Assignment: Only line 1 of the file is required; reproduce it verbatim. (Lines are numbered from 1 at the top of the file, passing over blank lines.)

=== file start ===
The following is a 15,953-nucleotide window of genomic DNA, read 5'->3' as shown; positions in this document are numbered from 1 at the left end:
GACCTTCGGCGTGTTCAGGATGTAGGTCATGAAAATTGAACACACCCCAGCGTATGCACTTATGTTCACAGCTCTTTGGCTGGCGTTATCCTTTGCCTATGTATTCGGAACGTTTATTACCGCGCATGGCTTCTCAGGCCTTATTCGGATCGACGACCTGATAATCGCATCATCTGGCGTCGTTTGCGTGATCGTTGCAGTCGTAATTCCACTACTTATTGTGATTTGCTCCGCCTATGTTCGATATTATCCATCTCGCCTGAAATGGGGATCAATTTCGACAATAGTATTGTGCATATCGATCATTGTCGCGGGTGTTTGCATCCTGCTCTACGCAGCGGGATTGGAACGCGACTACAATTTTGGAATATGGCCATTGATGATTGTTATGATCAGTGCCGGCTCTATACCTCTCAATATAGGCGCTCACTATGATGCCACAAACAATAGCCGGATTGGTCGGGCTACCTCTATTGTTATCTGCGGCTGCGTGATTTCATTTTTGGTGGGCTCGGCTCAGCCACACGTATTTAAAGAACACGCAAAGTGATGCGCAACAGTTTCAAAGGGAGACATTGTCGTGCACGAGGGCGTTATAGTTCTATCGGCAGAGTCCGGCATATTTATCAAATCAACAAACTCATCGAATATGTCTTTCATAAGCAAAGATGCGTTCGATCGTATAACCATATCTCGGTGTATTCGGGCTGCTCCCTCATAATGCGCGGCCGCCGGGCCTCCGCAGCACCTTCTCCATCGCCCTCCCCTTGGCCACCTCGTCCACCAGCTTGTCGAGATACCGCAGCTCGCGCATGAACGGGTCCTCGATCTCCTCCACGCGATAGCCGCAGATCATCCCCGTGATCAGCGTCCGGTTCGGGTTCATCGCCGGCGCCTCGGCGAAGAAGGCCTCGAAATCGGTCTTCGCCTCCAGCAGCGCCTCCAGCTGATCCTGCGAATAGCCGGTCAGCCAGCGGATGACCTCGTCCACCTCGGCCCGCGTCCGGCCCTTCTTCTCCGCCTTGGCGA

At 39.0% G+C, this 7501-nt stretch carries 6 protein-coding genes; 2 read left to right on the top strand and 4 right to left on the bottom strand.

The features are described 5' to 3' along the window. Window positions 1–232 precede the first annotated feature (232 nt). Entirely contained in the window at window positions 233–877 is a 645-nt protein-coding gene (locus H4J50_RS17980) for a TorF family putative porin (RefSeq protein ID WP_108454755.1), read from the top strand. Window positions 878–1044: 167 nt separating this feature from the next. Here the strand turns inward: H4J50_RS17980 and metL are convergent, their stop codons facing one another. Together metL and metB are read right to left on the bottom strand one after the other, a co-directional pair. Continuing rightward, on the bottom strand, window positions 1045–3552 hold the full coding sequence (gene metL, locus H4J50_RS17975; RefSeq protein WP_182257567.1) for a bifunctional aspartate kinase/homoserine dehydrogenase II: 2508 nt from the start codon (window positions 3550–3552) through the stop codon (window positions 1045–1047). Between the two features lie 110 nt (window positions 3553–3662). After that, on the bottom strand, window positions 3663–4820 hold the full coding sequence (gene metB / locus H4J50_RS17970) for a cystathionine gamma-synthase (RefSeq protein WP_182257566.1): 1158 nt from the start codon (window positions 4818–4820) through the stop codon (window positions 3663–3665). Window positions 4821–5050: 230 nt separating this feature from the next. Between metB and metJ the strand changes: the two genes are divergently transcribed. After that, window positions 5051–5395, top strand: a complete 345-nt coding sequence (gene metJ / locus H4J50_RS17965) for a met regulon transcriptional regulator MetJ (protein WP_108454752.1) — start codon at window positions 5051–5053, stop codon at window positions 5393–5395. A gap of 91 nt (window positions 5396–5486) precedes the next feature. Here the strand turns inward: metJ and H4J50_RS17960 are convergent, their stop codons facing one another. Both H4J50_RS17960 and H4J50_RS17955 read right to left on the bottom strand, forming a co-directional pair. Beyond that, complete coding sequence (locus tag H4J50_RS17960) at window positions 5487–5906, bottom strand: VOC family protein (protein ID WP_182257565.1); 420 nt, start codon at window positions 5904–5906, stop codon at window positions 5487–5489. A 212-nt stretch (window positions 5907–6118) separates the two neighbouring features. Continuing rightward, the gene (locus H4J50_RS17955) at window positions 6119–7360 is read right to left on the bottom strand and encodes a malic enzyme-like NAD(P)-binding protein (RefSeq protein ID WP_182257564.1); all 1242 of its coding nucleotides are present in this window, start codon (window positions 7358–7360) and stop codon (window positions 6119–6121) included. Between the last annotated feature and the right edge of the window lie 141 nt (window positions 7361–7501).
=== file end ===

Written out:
The following is a 15,953-nucleotide window of genomic DNA, read 5'->3' as shown; positions in this document are numbered from 1 at the left end: